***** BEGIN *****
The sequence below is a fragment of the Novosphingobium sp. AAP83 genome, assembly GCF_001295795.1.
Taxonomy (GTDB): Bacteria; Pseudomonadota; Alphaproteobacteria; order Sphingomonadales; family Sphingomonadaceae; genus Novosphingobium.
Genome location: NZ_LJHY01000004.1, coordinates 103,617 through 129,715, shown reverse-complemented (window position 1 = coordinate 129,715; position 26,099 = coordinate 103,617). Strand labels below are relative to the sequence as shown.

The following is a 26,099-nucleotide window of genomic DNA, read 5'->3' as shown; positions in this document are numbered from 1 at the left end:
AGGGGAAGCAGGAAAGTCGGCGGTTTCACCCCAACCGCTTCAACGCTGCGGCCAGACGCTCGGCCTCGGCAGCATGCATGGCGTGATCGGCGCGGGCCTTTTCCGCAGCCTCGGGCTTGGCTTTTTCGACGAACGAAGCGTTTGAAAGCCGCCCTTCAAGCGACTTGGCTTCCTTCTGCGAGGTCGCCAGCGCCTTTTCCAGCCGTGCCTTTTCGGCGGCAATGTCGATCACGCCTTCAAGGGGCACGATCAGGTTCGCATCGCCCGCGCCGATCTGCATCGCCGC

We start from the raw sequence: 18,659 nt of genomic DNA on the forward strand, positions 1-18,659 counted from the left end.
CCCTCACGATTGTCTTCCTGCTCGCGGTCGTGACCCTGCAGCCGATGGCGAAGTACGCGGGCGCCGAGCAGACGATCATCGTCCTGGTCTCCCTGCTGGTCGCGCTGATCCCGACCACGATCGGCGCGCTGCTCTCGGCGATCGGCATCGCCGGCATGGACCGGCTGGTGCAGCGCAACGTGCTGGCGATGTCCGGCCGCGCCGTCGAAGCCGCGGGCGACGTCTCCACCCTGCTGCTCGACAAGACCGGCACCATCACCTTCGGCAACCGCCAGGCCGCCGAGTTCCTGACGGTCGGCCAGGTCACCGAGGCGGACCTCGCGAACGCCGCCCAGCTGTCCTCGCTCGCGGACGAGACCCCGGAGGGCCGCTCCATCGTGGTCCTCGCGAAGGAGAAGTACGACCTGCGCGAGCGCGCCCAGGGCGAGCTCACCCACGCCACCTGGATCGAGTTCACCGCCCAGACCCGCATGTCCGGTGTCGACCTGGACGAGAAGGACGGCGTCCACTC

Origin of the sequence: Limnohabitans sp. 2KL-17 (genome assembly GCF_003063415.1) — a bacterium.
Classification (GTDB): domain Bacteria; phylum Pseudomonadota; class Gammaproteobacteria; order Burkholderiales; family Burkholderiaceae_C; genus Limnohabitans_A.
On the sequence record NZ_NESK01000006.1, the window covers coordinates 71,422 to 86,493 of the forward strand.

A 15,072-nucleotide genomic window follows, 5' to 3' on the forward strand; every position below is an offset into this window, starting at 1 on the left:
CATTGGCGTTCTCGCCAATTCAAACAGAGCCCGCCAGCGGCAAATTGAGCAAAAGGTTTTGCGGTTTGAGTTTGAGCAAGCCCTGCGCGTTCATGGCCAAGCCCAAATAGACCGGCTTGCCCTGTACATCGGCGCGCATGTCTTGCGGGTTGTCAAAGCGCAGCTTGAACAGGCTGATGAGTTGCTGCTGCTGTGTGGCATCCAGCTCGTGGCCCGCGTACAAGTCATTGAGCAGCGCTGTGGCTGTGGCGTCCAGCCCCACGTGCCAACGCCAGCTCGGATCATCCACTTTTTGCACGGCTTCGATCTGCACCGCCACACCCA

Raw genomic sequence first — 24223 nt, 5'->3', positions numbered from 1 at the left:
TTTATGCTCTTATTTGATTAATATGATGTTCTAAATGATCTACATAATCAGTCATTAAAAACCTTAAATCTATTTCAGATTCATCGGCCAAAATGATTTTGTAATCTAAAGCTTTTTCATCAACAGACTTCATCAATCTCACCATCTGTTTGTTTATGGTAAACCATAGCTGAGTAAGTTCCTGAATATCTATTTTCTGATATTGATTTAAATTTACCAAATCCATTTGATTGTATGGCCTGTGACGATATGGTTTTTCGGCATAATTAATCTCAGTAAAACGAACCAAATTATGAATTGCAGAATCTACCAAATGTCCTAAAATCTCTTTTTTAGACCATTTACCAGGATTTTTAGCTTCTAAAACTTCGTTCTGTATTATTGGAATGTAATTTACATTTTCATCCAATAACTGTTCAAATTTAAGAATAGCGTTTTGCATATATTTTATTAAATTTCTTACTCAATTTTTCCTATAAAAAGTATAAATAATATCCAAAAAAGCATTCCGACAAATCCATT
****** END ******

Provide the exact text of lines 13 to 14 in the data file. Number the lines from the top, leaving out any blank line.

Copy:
Raw genomic sequence first — 24223 nt, 5'->3', positions numbered from 1 at the left:
TTTATGCTCTTATTTGATTAATATGATGTTCTAAATGATCTACATAATCAGTCATTAAAAACCTTAAATCTATTTCAGATTCATCGGCCAAAATGATTTTGTAATCTAAAGCTTTTTCATCAACAGACTTCATCAATCTCACCATCTGTTTGTTTATGGTAAACCATAGCTGAGTAAGTTCCTGAATATCTATTTTCTGATATTGATTTAAATTTACCAAATCCATTTGATTGTATGGCCTGTGACGATATGGTTTTTCGGCATAATTAATCTCAGTAAAACGAACCAAATTATGAATTGCAGAATCTACCAAATGTCCTAAAATCTCTTTTTTAGACCATTTACCAGGATTTTTAGCTTCTAAAACTTCGTTCTGTATTATTGGAATGTAATTTACATTTTCATCCAATAACTGTTCAAATTTAAGAATAGCGTTTTGCATATATTTTATTAAATTTCTTACTCAATTTTTCCTATAAAAAGTATAAATAATATCCAAAAAAGCATTCCGACAAATCCATT